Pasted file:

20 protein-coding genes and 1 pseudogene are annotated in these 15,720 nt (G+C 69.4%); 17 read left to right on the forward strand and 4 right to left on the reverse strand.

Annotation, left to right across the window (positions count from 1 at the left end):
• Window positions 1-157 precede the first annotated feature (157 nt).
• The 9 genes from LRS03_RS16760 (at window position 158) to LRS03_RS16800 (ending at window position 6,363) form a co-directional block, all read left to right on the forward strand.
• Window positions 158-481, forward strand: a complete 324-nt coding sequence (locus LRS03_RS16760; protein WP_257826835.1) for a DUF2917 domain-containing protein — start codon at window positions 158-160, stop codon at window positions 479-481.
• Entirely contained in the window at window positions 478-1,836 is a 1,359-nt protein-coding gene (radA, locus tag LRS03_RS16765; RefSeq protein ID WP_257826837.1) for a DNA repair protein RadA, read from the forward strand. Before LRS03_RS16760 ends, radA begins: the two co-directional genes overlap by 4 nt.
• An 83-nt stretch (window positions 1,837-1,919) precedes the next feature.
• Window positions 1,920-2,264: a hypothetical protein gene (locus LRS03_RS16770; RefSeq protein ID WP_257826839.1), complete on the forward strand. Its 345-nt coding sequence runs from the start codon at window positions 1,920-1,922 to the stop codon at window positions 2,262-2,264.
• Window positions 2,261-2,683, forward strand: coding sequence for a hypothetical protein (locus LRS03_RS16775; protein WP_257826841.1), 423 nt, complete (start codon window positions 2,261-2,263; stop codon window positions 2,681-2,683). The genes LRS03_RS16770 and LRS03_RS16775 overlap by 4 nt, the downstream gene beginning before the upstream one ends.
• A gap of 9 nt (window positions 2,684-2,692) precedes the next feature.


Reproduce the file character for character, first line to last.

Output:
20 protein-coding genes and 1 pseudogene are annotated in these 15,720 nt (G+C 69.4%); 17 read left to right on the forward strand and 4 right to left on the reverse strand.

Annotation, left to right across the window (positions count from 1 at the left end):
• Window positions 1-157 precede the first annotated feature (157 nt).
• The 9 genes from LRS03_RS16760 (at window position 158) to LRS03_RS16800 (ending at window position 6,363) form a co-directional block, all read left to right on the forward strand.
• Window positions 158-481, forward strand: a complete 324-nt coding sequence (locus LRS03_RS16760; protein WP_257826835.1) for a DUF2917 domain-containing protein — start codon at window positions 158-160, stop codon at window positions 479-481.
• Entirely contained in the window at window positions 478-1,836 is a 1,359-nt protein-coding gene (radA, locus tag LRS03_RS16765; RefSeq protein ID WP_257826837.1) for a DNA repair protein RadA, read from the forward strand. Before LRS03_RS16760 ends, radA begins: the two co-directional genes overlap by 4 nt.
• An 83-nt stretch (window positions 1,837-1,919) precedes the next feature.
• Window positions 1,920-2,264: a hypothetical protein gene (locus LRS03_RS16770; RefSeq protein ID WP_257826839.1), complete on the forward strand. Its 345-nt coding sequence runs from the start codon at window positions 1,920-1,922 to the stop codon at window positions 2,262-2,264.
• Window positions 2,261-2,683, forward strand: coding sequence for a hypothetical protein (locus LRS03_RS16775; protein WP_257826841.1), 423 nt, complete (start codon window positions 2,261-2,263; stop codon window positions 2,681-2,683). The genes LRS03_RS16770 and LRS03_RS16775 overlap by 4 nt, the downstream gene beginning before the upstream one ends.
• A gap of 9 nt (window positions 2,684-2,692) precedes the next feature.